So is this fair on the paying customer? Doesn’t the customer get to decide whether to tip or not, and if so, how much, as has been the practice thus far? The customer is, after all, paying the full price of food along with all establishment costs, anyway.

The Possible Way Out

Traditionally, restaurant owners pay a low salary to employees and rely on customer tips to raise the take-home pay of the restaurant staff. This itself is a wrong practice, as the restaurant owners, most of whom operate on 50% to 150% (or more) profit margins, unethically transfer a part of the business risk to employees.

If the restaurant fails to attract customers on account of food quality, cost, décor or location, the employees are penalized through low wages, since few customers means fewer tips. And they have to make do with the low salary for the entire month. That is unfair to employees.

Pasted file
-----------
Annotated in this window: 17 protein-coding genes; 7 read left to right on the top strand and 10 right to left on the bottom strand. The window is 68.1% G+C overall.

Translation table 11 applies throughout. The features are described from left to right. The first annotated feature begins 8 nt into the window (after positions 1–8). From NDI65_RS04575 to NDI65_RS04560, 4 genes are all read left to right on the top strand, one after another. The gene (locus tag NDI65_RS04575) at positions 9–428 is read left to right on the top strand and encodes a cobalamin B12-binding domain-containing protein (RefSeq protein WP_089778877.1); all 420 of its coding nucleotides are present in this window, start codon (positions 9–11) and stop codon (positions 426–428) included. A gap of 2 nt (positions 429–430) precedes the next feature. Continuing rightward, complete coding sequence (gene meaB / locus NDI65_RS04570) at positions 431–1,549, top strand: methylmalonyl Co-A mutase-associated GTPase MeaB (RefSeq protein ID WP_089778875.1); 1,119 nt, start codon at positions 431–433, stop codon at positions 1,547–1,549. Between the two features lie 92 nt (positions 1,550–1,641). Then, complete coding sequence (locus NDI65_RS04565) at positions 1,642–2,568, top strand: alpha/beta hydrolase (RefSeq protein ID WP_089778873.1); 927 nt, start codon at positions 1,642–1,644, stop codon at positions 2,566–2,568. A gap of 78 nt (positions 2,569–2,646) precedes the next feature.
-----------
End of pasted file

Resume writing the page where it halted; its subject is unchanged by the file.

Possible Solution?

If a service charge must be collected, it should be included in the cost of food and displayed as ‘single price’ on the menu, without ambiguity. This way, there will be no confusion between service tax and service charge, since only service tax will be displayed in the bill. And customers will have no reason for opposition to any other charges.

If the cost of food and overall service quality is acceptable, customers will visit again; otherwise, they will be free to exercise their options and go elsewhere. But this must come as a directive from the government or we will be hearing of more customer-establishment conflicts in the coming days. And that’s not good for either. Is the government listening?